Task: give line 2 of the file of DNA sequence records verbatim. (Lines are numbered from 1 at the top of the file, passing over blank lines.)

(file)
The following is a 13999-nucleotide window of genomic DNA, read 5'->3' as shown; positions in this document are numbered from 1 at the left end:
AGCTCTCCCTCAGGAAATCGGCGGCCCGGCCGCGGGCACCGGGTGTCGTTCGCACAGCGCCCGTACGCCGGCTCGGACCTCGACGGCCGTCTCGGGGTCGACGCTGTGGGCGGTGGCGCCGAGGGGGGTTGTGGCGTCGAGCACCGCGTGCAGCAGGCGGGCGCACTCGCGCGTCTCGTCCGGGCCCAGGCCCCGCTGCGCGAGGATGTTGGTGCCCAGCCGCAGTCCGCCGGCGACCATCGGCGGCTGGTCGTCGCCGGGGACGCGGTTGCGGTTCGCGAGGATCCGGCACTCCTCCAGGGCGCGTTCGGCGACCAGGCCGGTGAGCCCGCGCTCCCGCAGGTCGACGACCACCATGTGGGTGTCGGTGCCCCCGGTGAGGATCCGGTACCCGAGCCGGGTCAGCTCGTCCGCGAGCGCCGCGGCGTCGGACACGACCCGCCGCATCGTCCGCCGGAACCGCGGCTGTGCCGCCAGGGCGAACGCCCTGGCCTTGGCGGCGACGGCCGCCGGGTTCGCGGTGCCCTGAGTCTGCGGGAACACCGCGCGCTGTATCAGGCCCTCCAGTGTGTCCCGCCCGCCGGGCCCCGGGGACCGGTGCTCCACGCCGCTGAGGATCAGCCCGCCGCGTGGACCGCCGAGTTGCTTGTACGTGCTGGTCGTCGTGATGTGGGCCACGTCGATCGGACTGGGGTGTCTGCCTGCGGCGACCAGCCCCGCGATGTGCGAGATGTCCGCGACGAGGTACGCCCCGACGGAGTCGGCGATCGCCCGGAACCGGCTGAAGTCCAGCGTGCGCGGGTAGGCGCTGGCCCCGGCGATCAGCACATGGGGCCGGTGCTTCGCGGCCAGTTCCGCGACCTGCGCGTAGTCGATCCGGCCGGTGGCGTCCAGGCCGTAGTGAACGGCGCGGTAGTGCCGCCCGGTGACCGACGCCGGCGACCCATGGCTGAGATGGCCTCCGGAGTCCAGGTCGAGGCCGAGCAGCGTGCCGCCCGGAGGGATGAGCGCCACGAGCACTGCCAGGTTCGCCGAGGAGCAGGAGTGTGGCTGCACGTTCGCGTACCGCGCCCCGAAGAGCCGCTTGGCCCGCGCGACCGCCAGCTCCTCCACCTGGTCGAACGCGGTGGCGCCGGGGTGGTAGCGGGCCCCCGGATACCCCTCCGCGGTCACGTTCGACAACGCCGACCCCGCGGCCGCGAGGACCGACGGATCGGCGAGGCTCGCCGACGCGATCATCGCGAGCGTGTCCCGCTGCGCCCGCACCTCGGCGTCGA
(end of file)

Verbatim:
AGCTCTCCCTCAGGAAATCGGCGGCCCGGCCGCGGGCACCGGGTGTCGTTCGCACAGCGCCCGTACGCCGGCTCGGACCTCGACGGCCGTCTCGGGGTCGACGCTGTGGGCGGTGGCGCCGAGGGGGGTTGTGGCGTCGAGCACCGCGTGCAGCAGGCGGGCGCACTCGCGCGTCTCGTCCGGGCCCAGGCCCCGCTGCGCGAGGATGTTGGTGCCCAGCCGCAGTCCGCCGGCGACCATCGGCGGCTGGTCGTCGCCGGGGACGCGGTTGCGGTTCGCGAGGATCCGGCACTCCTCCAGGGCGCGTTCGGCGACCAGGCCGGTGAGCCCGCGCTCCCGCAGGTCGACGACCACCATGTGGGTGTCGGTGCCCCCGGTGAGGATCCGGTACCCGAGCCGGGTCAGCTCGTCCGCGAGCGCCGCGGCGTCGGACACGACCCGCCGCATCGTCCGCCGGAACCGCGGCTGTGCCGCCAGGGCGAACGCCCTGGCCTTGGCGGCGACGGCCGCCGGGTTCGCGGTGCCCTGAGTCTGCGGGAACACCGCGCGCTGTATCAGGCCCTCCAGTGTGTCCCGCCCGCCGGGCCCCGGGGACCGGTGCTCCACGCCGCTGAGGATCAGCCCGCCGCGTGGACCGCCGAGTTGCTTGTACGTGCTGGTCGTCGTGATGTGGGCCACGTCGATCGGACTGGGGTGTCTGCCTGCGGCGACCAGCCCCGCGATGTGCGAGATGTCCGCGACGAGGTACGCCCCGACGGAGTCGGCGATCGCCCGGAACCGGCTGAAGTCCAGCGTGCGCGGGTAGGCGCTGGCCCCGGCGATCAGCACATGGGGCCGGTGCTTCGCGGCCAGTTCCGCGACCTGCGCGTAGTCGATCCGGCCGGTGGCGTCCAGGCCGTAGTGAACGGCGCGGTAGTGCCGCCCGGTGACCGACGCCGGCGACCCATGGCTGAGATGGCCTCCGGAGTCCAGGTCGAGGCCGAGCAGCGTGCCGCCCGGAGGGATGAGCGCCACGAGCACTGCCAGGTTCGCCGAGGAGCAGGAGTGTGGCTGCACGTTCGCGTACCGCGCCCCGAAGAGCCGCTTGGCCCGCGCGACCGCCAGCTCCTCCACCTGGTCGAACGCGGTGGCGCCGGGGTGGTAGCGGGCCCCCGGATACCCCTCCGCGGTCACGTTCGACAACGCCGACCCCGCGGCCGCGAGGACCGACGGATCGGCGAGGCTCGCCGACGCGATCATCGCGAGCGTGTCCCGCTGCGCCCGCACCTCGGCGTCGA